Environment, Arts and Economy presentation with Rachael Brown

Rachael Brown

The Mixtec and Aztec cultures of the Mexican state of Oaxaca view the world from the ground up, literally, according to South Texas College Associate Art Professor Rachael Brown, who studied the cultures’ ancient codices in the region this past summer.

“The Mixtec culture has flourished for centuries because of environmental, cultural and artistic diversity of the region. You have to look at things from the ground up,” she said.

Brown will share how these cultures have endured for centuries during a presentation titled, “The Environment, Arts, and the Economy: Interdependence and Success in Ancient and Modern Mexico,” on Thursday, March 12th at 5:30 p.m. at the Mayor Joe V. Sanchez Library’s Braught Theater (525 S. Kansas Ave.) in Weslaco. The event is sponsored by Frontera Audubon Society and the Mayor Joe V. Sanchez Memorial Library, and is free to the public. For more information, call 956-968-3275.

She was selected among 24 professors nationwide for a program funded by the National Endowment for the Humanities to study the ancient codices at various sites. Sites such as churches built on top of ancient ruins, a cultural arts center with a vast ethno-botanical garden, and of course, the markets where all types of wares are sold, showed the interplay of how diverse disciplines contribute to the local economy.

Monte Alban

“When you have environmental diversity, that feeds into cultural diversity, which then inspires artistic diversity,” Brown said.

Brown remembers visiting the market and seeing simple, yet beautiful, displays of corn for sale.

“There must have been 20 different varieties,” she said.

Blue Corn

Brown explained that the diverse bounty of the environment produces benefits the economy, culturally and artistically, and the destruction of the environment is directly correlated with its success.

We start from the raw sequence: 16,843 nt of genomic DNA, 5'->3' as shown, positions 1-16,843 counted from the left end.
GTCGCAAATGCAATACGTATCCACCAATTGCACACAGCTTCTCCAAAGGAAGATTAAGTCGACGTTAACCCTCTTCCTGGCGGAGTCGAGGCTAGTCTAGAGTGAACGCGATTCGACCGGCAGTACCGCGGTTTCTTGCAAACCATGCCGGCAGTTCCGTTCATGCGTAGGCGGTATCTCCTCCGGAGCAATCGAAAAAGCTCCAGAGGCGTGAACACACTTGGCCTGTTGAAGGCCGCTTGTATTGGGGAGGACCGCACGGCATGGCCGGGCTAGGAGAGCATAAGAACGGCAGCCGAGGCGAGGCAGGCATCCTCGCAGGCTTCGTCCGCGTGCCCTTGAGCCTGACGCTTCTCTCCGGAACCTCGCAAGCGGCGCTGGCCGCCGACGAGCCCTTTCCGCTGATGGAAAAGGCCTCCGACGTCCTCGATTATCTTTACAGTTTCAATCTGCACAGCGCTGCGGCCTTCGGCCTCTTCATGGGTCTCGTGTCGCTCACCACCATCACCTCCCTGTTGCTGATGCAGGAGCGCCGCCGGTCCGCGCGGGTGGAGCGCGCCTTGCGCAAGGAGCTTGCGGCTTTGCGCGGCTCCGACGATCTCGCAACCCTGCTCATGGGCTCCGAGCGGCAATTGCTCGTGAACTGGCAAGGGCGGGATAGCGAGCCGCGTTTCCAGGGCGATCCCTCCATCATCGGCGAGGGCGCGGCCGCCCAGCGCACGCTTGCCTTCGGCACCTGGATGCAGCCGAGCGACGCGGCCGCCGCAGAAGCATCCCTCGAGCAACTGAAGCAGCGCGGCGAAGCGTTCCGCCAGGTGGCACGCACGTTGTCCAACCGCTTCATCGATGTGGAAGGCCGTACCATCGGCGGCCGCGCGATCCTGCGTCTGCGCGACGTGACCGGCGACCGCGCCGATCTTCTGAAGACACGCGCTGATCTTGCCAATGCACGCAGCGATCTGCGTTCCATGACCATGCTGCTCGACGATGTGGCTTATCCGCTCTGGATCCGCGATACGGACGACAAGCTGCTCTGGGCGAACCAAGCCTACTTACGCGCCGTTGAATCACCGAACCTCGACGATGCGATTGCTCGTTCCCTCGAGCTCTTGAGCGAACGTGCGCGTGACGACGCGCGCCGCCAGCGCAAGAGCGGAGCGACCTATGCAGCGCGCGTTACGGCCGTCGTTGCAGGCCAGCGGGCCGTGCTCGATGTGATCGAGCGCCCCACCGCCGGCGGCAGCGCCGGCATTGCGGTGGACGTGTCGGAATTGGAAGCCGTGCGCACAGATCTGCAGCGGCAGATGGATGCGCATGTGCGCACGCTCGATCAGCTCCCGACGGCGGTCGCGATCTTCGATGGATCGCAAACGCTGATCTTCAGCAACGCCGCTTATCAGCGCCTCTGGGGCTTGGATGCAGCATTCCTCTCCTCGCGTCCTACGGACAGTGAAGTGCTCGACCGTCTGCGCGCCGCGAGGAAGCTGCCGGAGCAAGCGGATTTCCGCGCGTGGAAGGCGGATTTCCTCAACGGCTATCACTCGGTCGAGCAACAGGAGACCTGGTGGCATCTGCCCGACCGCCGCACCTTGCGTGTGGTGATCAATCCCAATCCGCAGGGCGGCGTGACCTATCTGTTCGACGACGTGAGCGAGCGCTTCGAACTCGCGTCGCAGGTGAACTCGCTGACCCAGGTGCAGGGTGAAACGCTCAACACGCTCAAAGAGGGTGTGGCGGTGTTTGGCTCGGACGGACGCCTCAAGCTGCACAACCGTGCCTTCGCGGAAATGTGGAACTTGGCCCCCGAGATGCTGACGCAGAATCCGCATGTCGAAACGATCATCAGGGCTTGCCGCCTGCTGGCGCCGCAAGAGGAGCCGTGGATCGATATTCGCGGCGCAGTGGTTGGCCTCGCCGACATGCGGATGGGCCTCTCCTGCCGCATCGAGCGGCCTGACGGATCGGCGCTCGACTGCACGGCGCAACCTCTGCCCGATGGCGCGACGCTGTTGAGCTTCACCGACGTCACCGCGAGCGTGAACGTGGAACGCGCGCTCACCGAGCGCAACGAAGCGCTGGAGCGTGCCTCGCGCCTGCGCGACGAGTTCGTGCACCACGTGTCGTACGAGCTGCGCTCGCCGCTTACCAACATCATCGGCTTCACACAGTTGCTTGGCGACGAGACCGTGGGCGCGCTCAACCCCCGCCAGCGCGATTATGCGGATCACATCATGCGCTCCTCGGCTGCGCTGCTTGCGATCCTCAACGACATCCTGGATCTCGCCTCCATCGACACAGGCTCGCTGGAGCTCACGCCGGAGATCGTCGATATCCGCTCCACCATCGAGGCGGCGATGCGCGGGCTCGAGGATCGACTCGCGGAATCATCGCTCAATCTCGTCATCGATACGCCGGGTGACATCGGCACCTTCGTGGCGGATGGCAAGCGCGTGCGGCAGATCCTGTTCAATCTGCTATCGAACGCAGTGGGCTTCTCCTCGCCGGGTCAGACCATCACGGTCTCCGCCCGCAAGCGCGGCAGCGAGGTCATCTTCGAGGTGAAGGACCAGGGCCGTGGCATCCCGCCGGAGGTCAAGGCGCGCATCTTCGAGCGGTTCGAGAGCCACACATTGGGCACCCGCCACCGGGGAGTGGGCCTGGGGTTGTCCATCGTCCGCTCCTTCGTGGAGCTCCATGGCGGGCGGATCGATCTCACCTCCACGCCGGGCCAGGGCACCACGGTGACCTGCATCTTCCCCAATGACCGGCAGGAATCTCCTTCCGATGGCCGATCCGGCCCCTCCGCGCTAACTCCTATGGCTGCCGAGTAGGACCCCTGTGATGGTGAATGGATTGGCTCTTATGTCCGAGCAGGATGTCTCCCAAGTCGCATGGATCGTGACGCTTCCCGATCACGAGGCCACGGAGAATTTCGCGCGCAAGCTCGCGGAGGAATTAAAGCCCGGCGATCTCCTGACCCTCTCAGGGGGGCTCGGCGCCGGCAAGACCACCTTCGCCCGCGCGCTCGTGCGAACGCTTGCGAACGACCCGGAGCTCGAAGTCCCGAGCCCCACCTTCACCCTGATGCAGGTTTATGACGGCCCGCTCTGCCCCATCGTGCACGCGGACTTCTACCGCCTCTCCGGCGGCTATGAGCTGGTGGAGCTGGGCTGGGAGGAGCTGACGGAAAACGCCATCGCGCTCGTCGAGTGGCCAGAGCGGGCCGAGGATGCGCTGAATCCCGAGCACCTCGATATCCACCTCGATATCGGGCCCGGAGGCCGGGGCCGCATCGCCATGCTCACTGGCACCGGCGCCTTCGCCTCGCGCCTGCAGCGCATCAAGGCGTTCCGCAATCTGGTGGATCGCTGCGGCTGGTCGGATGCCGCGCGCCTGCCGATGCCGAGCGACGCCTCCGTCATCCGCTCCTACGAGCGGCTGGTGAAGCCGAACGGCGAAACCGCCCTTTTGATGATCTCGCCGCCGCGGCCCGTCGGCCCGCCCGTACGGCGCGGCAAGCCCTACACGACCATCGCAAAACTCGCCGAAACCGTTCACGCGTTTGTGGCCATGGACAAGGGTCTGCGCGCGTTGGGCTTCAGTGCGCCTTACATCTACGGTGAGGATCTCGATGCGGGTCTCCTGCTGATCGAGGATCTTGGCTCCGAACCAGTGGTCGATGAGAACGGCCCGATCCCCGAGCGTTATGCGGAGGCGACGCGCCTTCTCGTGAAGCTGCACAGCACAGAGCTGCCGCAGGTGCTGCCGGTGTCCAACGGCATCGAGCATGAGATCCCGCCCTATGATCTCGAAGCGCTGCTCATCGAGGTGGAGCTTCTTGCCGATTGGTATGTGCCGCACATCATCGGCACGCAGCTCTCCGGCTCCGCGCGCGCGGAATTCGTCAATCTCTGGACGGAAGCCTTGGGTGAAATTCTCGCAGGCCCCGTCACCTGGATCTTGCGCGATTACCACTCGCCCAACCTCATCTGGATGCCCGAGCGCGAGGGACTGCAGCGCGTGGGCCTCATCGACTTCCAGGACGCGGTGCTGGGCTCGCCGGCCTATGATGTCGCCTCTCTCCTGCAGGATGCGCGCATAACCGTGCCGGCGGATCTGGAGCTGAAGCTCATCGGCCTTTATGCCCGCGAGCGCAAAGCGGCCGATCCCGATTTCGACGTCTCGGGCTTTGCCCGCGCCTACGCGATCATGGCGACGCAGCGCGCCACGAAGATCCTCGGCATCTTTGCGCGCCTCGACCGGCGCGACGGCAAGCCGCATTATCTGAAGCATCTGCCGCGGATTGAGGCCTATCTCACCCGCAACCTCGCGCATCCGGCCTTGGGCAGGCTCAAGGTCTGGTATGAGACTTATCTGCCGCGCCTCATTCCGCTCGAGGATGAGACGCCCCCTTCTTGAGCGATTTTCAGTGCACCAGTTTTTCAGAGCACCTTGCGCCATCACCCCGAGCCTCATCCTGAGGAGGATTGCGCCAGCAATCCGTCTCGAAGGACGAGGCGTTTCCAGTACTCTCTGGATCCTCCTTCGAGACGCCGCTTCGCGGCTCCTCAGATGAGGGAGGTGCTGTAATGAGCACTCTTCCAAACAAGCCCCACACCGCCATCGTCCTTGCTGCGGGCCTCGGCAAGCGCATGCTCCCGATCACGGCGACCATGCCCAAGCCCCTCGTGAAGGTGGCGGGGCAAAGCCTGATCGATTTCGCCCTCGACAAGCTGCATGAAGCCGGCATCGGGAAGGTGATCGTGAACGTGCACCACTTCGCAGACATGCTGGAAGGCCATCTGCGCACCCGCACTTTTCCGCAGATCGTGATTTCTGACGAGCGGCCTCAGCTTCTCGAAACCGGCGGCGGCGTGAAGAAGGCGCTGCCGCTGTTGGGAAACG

“When you lose environmental diversity, you begin to lose the cultural and artistic diversity because they are uniquely interdependent on each other,” she said.

When Brown returned from her trip, she relayed her experiences to Frontera Audubon’s Executive Director, Sarah Williams-Salazar.

“I immediately asked her to make a presentation because I think we can learn from how these ancient cultures continue to thrive, and especially how today they use these ancient, historic sites to create centers for the arts while taking inspiration from nature,” Williams-Salazar said.

“I was especially drawn to her recount of an ethno-botanical garden at the site of an old monastery-turned cultural center,” she added.

Brown says she studied in Oaxaca to bring further understanding to many of her students’ heritage and inspire their art.

“One of the reasons I was chosen for this program was for my desire to be a better instructor and use my experiences to give a context to what we cover in art classes related to their cultural backgrounds.

“When students have a better idea of who they are, the ground is more solid underneath them,” she said.

Rachael Freyman Brown has been teaching with STC’s Art Department since 1997. Her background is in an MA in Art History, certificate in Museum Education, and BA in Archeology, to which she added an MFA, 2-D concentration in 2006, and a certificate for Creative Journal Expressive Arts in 2009. She has a strong interest in guiding her students in their discovery of creative talent and practice of artistic discipline.

Frontera Audubon, the oldest environmental organization in the Rio Grande Valley, is located at 1101 S. Texas Blvd. in Weslaco. Frontera Audubon’s 15-acre nature preserve is a haven for birds, butterflies, and other wildlife that thrive among its Tamaulipan Thornscrub habitat, orchard butterfly garden, wetlands, and ponds. Frontera Audubon also houses a Visitor’s Center and the Skaggs House, a Texas Historical Landmark, built in 1927.

The mission of Frontera Audubon is to preserve and promote the natural and historical environment for the education and enjoyment of the community. Hours of operation are Tuesday through Saturday from 8 a.m. to 4 p.m. and Sundays from noon to 4 p.m. The preserve is closed Mondays.

Environment, Art, and Economy flyer (1) Event flier Rachael Brown


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